Increasingly, I’ve been feeling rather left out and beyond the expansive, far-reaching grasp of Bollywood. I’ve watched too many movies over the last couple of years, letting down all my filters and subjecting myself to everything that finds it’s way to the only multiplex around me. Most times I come out muttering “I’m not the target audience for this film,” to myself and anybody willing to listen while I launch off into an explanation about why I feel so. Usually because I’m trying to make sense of plot lines, themes and characterization that is peculiar to Bollywood. And when I do, I’ve been accused of trying to unnecessarily intellectualise a form of entertainment that is meant to be approached with a certain suspension of belief, rational thought and reason. Okayyyy, fair enough. I can try that. Sometimes. Because I manage it beautifully and display an inexplicable ability to sit through an hour of the drivel that is Bigg Boss, day after day (to think this is the only television I watch annually, troubles the hugsband on a daily basis).
Perhaps, this footnote of not questioning Hindi movies and applying logic should have told me that I’m really not the target audience for most mainstream Bollywood cinema, but I continue to watch a wide swathe of everything from Chennai Express to The Lunchbox. And yet, this year I was pleasantly surprised by films like Queen, Hasee toh Phasee and Dedh Ishqiya. Which makes me protest this please-leave-your-brain-behind-so-you-can-be-entertained disclaimer that comes attached with every other Hindi movie.
Last week, I watched PK. I went in without any expectations, because I’d heard so many mixed things about its similarities to OMG and the trailer seemed like a colourful mash-up of Peepli-Live-esque scenarios and Munna Bhai. I came out thinking, “I don’t think I am the target audience.”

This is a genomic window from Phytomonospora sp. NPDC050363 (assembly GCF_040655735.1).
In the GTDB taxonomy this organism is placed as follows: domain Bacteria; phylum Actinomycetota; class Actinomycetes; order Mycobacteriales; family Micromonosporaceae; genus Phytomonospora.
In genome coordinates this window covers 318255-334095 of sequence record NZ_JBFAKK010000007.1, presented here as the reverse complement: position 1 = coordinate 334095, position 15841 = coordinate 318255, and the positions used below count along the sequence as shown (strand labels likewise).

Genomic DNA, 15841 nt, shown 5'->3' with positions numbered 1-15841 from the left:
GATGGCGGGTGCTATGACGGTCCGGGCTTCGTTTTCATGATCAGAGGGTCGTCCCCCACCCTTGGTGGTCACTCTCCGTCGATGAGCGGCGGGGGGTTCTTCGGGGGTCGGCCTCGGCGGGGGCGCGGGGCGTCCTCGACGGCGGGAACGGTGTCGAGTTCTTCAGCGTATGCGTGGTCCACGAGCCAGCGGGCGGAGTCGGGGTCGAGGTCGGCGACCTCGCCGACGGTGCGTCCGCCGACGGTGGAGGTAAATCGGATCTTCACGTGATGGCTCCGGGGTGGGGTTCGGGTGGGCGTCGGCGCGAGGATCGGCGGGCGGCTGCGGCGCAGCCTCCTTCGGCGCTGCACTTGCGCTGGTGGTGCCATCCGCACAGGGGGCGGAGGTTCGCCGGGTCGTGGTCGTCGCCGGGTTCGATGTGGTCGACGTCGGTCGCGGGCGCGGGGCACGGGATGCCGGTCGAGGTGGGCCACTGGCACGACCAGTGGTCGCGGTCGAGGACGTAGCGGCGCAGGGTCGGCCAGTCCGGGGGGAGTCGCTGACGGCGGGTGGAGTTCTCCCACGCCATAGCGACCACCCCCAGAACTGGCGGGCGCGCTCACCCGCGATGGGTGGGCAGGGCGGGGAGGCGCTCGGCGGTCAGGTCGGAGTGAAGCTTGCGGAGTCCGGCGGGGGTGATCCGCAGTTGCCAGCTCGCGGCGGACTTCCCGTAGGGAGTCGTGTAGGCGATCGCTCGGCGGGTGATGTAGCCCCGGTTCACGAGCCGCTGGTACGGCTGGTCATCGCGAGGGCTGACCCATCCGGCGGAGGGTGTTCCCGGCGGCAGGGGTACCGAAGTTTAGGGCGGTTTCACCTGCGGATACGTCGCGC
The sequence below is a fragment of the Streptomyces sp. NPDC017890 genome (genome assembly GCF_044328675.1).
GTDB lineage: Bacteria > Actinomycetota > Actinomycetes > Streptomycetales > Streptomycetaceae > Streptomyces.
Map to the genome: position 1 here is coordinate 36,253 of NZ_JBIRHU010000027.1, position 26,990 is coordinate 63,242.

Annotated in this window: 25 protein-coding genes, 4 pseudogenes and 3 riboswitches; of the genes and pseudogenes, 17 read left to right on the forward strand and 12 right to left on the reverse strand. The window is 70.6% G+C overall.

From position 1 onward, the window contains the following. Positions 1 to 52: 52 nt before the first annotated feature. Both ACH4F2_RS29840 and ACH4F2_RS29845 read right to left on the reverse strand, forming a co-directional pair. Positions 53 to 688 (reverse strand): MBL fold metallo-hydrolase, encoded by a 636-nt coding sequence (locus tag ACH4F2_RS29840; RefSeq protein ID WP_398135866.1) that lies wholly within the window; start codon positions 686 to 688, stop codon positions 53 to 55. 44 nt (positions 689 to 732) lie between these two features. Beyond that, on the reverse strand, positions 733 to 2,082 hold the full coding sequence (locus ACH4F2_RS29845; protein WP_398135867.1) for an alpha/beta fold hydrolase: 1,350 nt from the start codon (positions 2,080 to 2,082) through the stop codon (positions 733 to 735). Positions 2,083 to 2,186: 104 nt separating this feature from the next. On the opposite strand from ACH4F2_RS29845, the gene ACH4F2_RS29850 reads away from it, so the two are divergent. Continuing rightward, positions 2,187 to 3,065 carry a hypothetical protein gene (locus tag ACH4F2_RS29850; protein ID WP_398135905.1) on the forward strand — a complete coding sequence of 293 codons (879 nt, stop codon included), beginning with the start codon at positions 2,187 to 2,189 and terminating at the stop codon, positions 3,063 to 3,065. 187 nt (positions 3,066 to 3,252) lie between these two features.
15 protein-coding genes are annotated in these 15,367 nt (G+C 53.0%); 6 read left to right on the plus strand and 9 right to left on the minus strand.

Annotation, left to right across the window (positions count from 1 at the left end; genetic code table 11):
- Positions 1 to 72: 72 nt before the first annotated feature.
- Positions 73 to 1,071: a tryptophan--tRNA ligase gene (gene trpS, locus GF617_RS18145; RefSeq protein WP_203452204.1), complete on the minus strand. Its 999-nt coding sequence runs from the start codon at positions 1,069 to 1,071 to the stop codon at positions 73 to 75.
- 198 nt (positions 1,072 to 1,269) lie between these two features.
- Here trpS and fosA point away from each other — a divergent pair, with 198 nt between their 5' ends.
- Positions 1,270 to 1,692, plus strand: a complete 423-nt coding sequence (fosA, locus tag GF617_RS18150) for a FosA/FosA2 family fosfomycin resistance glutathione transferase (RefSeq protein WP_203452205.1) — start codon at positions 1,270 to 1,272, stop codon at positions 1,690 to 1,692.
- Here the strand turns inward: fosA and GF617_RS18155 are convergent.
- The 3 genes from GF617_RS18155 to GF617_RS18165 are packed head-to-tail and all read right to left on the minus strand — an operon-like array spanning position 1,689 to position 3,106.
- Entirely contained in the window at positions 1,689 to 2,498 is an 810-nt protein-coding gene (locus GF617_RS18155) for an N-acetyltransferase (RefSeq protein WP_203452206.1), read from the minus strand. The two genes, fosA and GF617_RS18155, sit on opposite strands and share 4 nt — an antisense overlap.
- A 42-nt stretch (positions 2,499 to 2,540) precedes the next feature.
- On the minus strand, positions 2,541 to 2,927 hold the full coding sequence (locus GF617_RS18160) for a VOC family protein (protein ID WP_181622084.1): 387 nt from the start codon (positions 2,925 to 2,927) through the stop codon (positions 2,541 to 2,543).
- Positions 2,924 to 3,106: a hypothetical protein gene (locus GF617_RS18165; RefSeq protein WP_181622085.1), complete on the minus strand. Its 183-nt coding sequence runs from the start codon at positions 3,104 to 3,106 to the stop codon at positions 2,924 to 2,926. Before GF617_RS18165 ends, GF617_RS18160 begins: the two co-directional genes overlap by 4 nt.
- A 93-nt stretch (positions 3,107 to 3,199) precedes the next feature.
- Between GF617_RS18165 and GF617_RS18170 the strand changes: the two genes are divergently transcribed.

It’s a bit tragic that a hugely relevant theme, taken on by someone with a clout and following like Aamir Khan has, gets reduced to a lot of silliness. The movie had its moments, sweet poignant bits, funny dialogues, and some sporadic gorgeous shots here and there — but overall, I felt it trivialised an important story. A story that it was bold enough to pick and try and tell, but fails to carry it through to the end because it gives into that same old please-leave-your-brain-behind-and-you-will-be-entertained syndrome. I’m not the target audience for it, because a majority of the crowds that will add up to make it a box-office hit will enjoy the histrionics, the hammy, OTT acting, the large meaningless plot loops, the mostly implausible storyline, the unnecessary and forced love angle forcefitted with the Indo-Pak unity bit (whyyyy, oh whyy?). They’ll enjoy it all, and forget the point of the story the film bravely took on and tried to tell. I know people in my immediate family who will laugh it all off in the cinema halls, get their overpriced multiplex ticket’s worth of entertainment, come home and proceed to consult the family baba before making the next big decision in life.
What’s the point of telling a story if you’re not going to make your audience want to take it seriously?
Incidentally, it’s not just the movies. In an attempt to find some light, frothy reading to close the year, I picked two Indian chic-lit numbers.
Half Love, Half Arranged, Itisha Peerbhoy